Braille is a tactile writing system used by people who are visually impaired. It is traditionally written with embossed paper. Braille users can read computer screens and other electronic supports using refreshable braille displays. They can write braille with the original slate and stylus or type it on a braille writer, such as a portable braille notetaker or computer that prints with a braille embosser.

Braille is named after its creator, Louis Braille, a Frenchman who lost his sight as a result of a childhood accident. In 1824, at the age of fifteen, he developed a code for the French alphabet as an improvement on night writing. He published his system, which subsequently included musical notation, in 1829. The second revision, published in 1837, was the first small binary form of writing developed in the modern era.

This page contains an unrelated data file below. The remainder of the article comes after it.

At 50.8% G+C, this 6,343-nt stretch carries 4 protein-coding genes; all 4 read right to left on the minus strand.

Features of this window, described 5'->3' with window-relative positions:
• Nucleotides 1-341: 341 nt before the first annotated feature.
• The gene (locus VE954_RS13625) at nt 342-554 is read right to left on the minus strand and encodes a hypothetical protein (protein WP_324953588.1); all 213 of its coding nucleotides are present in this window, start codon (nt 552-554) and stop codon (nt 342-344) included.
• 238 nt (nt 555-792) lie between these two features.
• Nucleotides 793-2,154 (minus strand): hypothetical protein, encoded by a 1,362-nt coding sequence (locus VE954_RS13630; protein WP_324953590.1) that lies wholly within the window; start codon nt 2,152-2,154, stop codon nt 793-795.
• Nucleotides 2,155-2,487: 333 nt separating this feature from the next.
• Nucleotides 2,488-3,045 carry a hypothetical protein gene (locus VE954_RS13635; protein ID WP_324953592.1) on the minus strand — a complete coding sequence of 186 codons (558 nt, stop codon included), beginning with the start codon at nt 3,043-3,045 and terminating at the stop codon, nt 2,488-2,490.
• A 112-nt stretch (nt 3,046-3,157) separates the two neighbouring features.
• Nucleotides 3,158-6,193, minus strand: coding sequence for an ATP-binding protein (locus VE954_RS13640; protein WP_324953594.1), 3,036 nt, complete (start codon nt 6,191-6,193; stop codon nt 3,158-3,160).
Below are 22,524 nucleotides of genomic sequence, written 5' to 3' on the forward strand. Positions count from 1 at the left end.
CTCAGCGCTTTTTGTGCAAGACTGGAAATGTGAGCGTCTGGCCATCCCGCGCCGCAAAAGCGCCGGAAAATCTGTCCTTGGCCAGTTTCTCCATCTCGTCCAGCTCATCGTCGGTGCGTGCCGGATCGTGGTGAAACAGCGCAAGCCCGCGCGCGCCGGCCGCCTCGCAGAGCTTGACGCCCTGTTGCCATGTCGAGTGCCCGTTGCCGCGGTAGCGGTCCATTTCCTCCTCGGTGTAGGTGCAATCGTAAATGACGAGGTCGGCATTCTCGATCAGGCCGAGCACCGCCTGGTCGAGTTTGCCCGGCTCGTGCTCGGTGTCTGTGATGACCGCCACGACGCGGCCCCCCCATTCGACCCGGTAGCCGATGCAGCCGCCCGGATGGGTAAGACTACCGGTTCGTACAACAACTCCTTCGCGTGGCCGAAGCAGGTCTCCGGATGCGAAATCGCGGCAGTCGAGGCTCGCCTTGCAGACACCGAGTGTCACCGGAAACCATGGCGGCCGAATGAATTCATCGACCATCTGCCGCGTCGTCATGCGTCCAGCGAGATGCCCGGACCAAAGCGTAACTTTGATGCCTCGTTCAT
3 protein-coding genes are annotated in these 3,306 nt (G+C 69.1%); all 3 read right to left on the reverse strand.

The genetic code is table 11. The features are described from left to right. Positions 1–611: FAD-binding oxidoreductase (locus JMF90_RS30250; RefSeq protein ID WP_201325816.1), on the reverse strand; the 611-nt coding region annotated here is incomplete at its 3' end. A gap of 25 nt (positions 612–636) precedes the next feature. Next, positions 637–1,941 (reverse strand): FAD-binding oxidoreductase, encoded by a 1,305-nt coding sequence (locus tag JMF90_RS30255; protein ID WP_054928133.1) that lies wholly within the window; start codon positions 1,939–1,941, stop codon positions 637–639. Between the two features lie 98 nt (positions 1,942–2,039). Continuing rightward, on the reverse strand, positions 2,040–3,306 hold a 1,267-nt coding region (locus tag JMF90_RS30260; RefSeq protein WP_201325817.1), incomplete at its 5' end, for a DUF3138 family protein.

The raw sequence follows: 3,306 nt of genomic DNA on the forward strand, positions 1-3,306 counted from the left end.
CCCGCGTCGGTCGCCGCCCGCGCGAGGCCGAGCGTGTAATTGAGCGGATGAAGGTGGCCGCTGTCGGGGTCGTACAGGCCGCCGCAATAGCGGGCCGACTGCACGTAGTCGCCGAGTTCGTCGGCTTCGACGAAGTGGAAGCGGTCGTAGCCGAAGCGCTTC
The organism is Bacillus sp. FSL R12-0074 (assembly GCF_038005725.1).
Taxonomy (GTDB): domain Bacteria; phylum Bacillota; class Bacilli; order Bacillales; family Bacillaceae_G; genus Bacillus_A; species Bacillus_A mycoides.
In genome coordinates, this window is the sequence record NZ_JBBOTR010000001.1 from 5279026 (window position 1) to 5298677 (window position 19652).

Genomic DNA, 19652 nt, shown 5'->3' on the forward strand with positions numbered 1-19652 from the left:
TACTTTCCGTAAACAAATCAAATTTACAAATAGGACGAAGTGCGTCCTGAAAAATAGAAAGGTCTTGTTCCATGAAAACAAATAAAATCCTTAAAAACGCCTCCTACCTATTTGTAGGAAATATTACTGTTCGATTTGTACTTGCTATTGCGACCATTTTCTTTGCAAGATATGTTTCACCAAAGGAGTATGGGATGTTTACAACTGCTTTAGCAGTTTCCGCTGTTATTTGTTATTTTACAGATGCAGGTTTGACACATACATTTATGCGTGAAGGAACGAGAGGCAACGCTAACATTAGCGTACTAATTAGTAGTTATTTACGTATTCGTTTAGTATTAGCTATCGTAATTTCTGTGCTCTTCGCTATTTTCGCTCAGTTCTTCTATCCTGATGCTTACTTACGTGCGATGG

These characters have rectangular blocks called cells that have tiny bumps called raised dots. The number and arrangement of these dots distinguish one character from another. Since the various braille alphabets originated as transcription codes for printed writing, the mappings (sets of character designations) vary from language to language.

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